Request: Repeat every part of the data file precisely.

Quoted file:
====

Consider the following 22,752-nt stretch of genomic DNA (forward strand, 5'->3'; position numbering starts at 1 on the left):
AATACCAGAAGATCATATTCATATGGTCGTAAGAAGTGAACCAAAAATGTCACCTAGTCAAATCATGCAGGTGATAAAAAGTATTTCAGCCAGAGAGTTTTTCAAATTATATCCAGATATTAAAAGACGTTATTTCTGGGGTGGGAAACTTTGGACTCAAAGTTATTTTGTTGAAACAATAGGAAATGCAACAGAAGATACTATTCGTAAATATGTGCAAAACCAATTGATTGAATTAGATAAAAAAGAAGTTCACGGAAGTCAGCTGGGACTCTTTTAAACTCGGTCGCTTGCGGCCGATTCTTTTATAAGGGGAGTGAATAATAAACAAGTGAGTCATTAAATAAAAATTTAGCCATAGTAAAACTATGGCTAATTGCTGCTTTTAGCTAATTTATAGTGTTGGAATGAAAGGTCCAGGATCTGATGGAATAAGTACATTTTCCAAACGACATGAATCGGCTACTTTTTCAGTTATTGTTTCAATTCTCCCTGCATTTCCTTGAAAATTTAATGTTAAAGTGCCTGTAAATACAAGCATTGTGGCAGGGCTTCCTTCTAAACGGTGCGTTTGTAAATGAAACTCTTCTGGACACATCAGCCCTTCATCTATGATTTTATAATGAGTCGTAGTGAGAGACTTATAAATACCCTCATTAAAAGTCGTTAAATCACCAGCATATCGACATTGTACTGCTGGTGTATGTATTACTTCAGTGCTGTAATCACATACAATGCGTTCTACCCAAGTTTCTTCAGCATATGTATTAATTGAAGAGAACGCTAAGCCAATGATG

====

Consider the following 22,752-nt stretch of genomic DNA (forward strand, 5'->3'; position numbering starts at 1 on the left):
AATACCAGAAGATCATATTCATATGGTCGTAAGAAGTGAACCAAAAATGTCACCTAGTCAAATCATGCAGGTGATAAAAAGTATTTCAGCCAGAGAGTTTTTCAAATTATATCCAGATATTAAAAGACGTTATTTCTGGGGTGGGAAACTTTGGACTCAAAGTTATTTTGTTGAAACAATAGGAAATGCAACAGAAGATACTATTCGTAAATATGTGCAAAACCAATTGATTGAATTAGATAAAAAAGAAGTTCACGGAAGTCAGCTGGGACTCTTTTAAACTCGGTCGCTTGCGGCCGATTCTTTTATAAGGGGAGTGAATAATAAACAAGTGAGTCATTAAATAAAAATTTAGCCATAGTAAAACTATGGCTAATTGCTGCTTTTAGCTAATTTATAGTGTTGGAATGAAAGGTCCAGGATCTGATGGAATAAGTACATTTTCCAAACGACATGAATCGGCTACTTTTTCAGTTATTGTTTCAATTCTCCCTGCATTTCCTTGAAAATTTAATGTTAAAGTGCCTGTAAATACAAGCATTGTGGCAGGGCTTCCTTCTAAACGGTGCGTTTGTAAATGAAACTCTTCTGGACACATCAGCCCTTCATCTATGATTTTATAATGAGTCGTAGTGAGAGACTTATAAATACCCTCATTAAAAGTCGTTAAATCACCAGCATATCGACATTGTACTGCTGGTGTATGTATTACTTCAGTGCTGTAATCACATACAATGCGTTCTACCCAAGTTTCTTCAGCATATGTATTAATTGAAGAGAACGCTAAGCCAATGATG